How to Sell Your House Before Moving into Senior Living
Smart Tips for How to Sell Your House
Selling a house can seem like a monumental undertaking, and it’s easy to come up with reasons to put it off. But unburdening yourself from the responsibilities of home maintenance and yardwork can free you to spend more time with people you love and pursue your passions. To help you successfully take on this task, here’s a guide for how to prepare to sell your house that breaks down each phase of the process.
The first step of preparing to sell your house is of course emotional preparation. This house may be deeply nostalgic for you, and this could be a great opportunity to honor and celebrate all the wonderful times you’ve had in this space.
When you’re ready, start thinking about going through your belongings, deciding what to throw away, what to donate or hand down, and what to keep. This is a large undertaking but leads to a lot of satisfaction. You may find it helpful to take several passes through your keep pile and whittle it down further each time.
Refinish hardwood floors and schedule any necessary repairs. Some imperfections can worry potential buyers. When deciding what updates and repairs to make, consider whether or not they will earn a good return on investment. Smart areas to focus your upgrading efforts on are the roof, windows, the front door and landscaping. With thoughtful selections, these changes can result in greater profit from your sale.
Engage an experienced real estate agent with knowledge of your area. They can help you decide what updates will make your house competitive and desirable for the neighborhood. You might think you can handle selling a house without an agent, but the right agent will more than earn back their fees and can save you time and hassle.
There are many considerations when trying to make your house appealing to buyers. Your ultimate goal is to make it as easy as possible for new people to imagine themselves in the house. Paint all the walls the same neutral color and remove family photos and personalized finishings. Give buyers a blank slate for their imaginations.
Then you want to set about emphasizing the house’s attributes. Remove any heavy drapes that might be blocking out natural light. Make the space feel as happy and airy as possible. Create space in closets to make them appear bigger. Aim for at least one-third of the space to be empty. Set up bathrooms like a spa with flowers and nicely rolled towels.
Once your house is staged, hire a professional to take photos. In today’s market, the first experience buyers will have of a house will likely be online. The pictures are the first viewing. While you’re considering the house’s curb appeal, also think critically about its web appeal. Quality photos from an experienced real estate photographer will be a smart investment. They’ll help potential buyers focus on the house’s best features.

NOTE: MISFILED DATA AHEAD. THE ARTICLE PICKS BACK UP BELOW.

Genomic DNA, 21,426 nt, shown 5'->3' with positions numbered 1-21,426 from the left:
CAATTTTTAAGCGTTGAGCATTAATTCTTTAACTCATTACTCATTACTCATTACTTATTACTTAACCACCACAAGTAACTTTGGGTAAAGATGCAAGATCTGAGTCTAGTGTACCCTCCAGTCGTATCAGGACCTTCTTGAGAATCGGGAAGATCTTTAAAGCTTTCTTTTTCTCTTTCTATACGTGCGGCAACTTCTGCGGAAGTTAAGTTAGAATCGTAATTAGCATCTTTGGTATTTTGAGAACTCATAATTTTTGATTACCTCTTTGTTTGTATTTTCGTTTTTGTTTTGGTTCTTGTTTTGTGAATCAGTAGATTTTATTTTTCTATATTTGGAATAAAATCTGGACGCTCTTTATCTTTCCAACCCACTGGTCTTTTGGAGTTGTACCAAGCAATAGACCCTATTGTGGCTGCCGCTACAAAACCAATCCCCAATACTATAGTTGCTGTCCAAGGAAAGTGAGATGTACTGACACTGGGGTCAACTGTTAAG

Your real estate agent can help you set a realistic price for the house without over- or underpricing. That way you won’t leave money on the table or alienate potential buyers by pricing yourself out of their budgets.
While people are touring, make sure there are no signs or smells(!) of any pets and make yourself scarce. Let buyers imagine themselves in the space.
If you stand to make a significant profit on the sale of a house, you may want to consider hiring a real estate attorney to make sure you keep as much of that money as possible. Single people selling a house should not have to pay capital gains tax on any profit up to $250,000. Married couples avoid capital gains tax on profits up to $500,000.
During your preparation, staging and selling processes, keep track of your expenses. Many of the expenses that go into selling the house can be deducted from your reported profit and could save you from having to pay extra taxes. Your real estate attorney can guide you through your specific sale according to your state’s regulations.
When analyzing your individual taxes on selling a house, here are some of the important documents you’ll need to have on hand:
- Official report of your mortgage balance
- Documentation of any liens or judgments against the property
- Tax reports
- Trust documents
Here’s the best part about moving to a community: Once you’ve gone through the process of selling a house, you won’t ever have to do it again. And you’ve saved future generations the hassle of having to do it for you. Now you’ve given yourself the opportunity to enjoy fewer responsibilities and more opportunities.
If you’re taking this opportunity to also decide when to move to a senior living community, consider the new opportunities that will open up to reinvest your equity. Ownership within a LifeCare® community like The Heritage at Brentwood® can protect your investment and give you priority access to higher levels of health care with minimal change to your monthly costs. The Heritage at Brentwood would be happy to answer any questions you have about the benefits of senior independent living and all the assistance new residents receive from the community’s dedicated move-in coordinator. Just fill out the contact form for further information.